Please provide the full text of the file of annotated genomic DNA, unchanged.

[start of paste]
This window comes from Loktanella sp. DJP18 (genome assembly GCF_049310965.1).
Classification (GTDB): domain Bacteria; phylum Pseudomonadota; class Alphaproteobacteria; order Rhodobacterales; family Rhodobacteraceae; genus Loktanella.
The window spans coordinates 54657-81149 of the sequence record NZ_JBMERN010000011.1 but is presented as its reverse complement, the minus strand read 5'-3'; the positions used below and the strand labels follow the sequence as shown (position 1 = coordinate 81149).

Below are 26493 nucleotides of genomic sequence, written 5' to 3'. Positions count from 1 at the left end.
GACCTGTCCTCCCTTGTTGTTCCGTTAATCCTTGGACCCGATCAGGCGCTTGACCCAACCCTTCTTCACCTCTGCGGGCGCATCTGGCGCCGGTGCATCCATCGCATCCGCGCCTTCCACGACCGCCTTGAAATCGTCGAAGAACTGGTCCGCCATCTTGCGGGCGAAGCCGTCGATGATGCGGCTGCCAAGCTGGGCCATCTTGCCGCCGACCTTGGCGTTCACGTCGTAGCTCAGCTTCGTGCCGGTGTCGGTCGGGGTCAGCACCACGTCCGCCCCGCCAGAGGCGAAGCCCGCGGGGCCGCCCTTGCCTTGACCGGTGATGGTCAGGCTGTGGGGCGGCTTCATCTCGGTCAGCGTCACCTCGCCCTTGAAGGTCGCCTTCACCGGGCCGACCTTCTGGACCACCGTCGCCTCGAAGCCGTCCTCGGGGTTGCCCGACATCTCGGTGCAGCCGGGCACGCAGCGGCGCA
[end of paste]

This window comes from Loktanella sp. DJP18 (genome assembly GCF_049310965.1).
Classification (GTDB): domain Bacteria; phylum Pseudomonadota; class Alphaproteobacteria; order Rhodobacterales; family Rhodobacteraceae; genus Loktanella.
The window spans coordinates 54657-81149 of the sequence record NZ_JBMERN010000011.1 but is presented as its reverse complement, the minus strand read 5'-3'; the positions used below and the strand labels follow the sequence as shown (position 1 = coordinate 81149).

Below are 26493 nucleotides of genomic sequence, written 5' to 3'. Positions count from 1 at the left end.
GACCTGTCCTCCCTTGTTGTTCCGTTAATCCTTGGACCCGATCAGGCGCTTGACCCAACCCTTCTTCACCTCTGCGGGCGCATCTGGCGCCGGTGCATCCATCGCATCCGCGCCTTCCACGACCGCCTTGAAATCGTCGAAGAACTGGTCCGCCATCTTGCGGGCGAAGCCGTCGATGATGCGGCTGCCAAGCTGGGCCATCTTGCCGCCGACCTTGGCGTTCACGTCGTAGCTCAGCTTCGTGCCGGTGTCGGTCGGGGTCAGCACCACGTCCGCCCCGCCAGAGGCGAAGCCCGCGGGGCCGCCCTTGCCTTGACCGGTGATGGTCAGGCTGTGGGGCGGCTTCATCTCGGTCAGCGTCACCTCGCCCTTGAAGGTCGCCTTCACCGGGCCGACCTTCTGGACCACCGTCGCCTCGAAGCCGTCCTCGGGGTTGCCCGACATCTCGGTGCAGCCGGGCACGCAGCGGCGCA